By Imogen Lepere
The Cyclades are a group of Greek islands synonymous with picture-postcard views of square whitewashed houses set on cliffs above the Aegean Sea. If you venture into the islands’ interiors however, it’s possible to find a very different style of architecture.
“There are these fascinating vernacular buildings that protect citrus trees from the wind and salt,” says Athens-based architect Alexandros Vaitsos. “They have tall circular walls that surround the trunk and the canopy of the tree effectively forms the roof.”
These “lemon tree houses” are the inspiration behind a modern six-bedroom house on the island of Antiparos. The property, which is on the market for €7.5mn, consists of a series of concentric stone walls built around a single tree. “The tree grows inside the first [inner] wall, while people live between the other two,” says Vaitsos, whose practice, DECA Architecture designed the house in 2021.
Located on a hill overlooking a valley of olive orchards, the circular form of the house means every room — as well as the curved infinity pool — has expansive views, to the island of Sifonos in the west or to Paros in the east.
The building has been conceived as an adaptive structure that encourages living with the elements rather than sheltering from them. “The Lemon Tree House is designed to adapt to changing wind conditions like a sailing boat,” says Vaitsos. Large bamboo panels slide along the circular walls, providing protection from the prevailing wind. These are complemented by a circular thatched bamboo canopy that acts as a roof in the open-plan outdoor living space on the upper floor.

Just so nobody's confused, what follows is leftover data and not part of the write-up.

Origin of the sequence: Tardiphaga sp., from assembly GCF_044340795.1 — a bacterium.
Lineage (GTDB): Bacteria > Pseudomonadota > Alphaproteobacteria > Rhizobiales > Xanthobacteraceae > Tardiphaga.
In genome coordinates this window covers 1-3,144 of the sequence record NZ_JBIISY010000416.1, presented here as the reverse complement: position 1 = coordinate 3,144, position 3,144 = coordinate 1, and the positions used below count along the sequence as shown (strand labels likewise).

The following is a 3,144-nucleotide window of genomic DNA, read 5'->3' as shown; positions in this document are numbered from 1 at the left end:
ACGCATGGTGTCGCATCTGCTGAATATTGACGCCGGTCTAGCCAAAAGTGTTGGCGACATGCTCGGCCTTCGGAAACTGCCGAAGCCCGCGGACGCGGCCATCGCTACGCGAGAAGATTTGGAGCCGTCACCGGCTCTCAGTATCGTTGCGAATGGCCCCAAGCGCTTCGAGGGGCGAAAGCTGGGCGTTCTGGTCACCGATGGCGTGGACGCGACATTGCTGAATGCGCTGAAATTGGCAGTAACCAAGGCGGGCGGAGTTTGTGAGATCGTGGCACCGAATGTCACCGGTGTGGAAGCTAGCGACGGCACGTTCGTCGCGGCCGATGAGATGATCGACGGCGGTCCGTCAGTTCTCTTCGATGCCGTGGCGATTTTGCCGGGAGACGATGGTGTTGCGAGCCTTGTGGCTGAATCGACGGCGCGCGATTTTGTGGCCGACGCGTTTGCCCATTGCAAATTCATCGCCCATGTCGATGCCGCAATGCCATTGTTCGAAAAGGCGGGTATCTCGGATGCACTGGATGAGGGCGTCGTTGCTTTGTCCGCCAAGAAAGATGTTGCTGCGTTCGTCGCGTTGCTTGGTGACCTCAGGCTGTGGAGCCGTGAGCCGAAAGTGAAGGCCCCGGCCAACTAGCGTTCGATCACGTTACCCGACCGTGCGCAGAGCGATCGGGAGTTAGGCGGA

The 9,500-square-metre site was originally a farm that had been left fallow for 20 years, a common story on an island whose economy, like so many in the Cyclades, has transitioned from agriculture to tourism. The project began with what Vaitsos describes as “obsessive mapping" of the land, charting details such as where the scent of wild herbs comes from and how sound travels through the valley.
Due to the steepness of the slope the house is set into, it is semisubterranean. The back wall has been carved into the hillside, meaning it is invisible, and sheltered from the wind, from the north. A cavelike entrance passage opens once you are in the house to a 270-degree view — according to Vaitsos, it feels like you are “unwrapping a surprise every time you enter”.
Vaitsos says that capturing a sense of place is central to DECA’s philosophy. Local craftspeople worked on the project including a stonemason and an artist who specialises in kinetic structures made from steel. On the lower floor, where the bedrooms and gym are located, the walls have been clad with tsimentokonia, a form of polished concrete that has been used in Greek houses since ancient times.
The house offers isolation and proximity to nature. “It’s an incredible place to do yoga, but also great for entertaining thanks to the flowing layout and outdoor cinema,” says Vaitsos. “Perhaps it’s best suited to somebody who is in tune with their body and soul and wants to spend each day in a unique state of being.”
Photography: Francisco Nogueira for Greece Sotheby's International Realty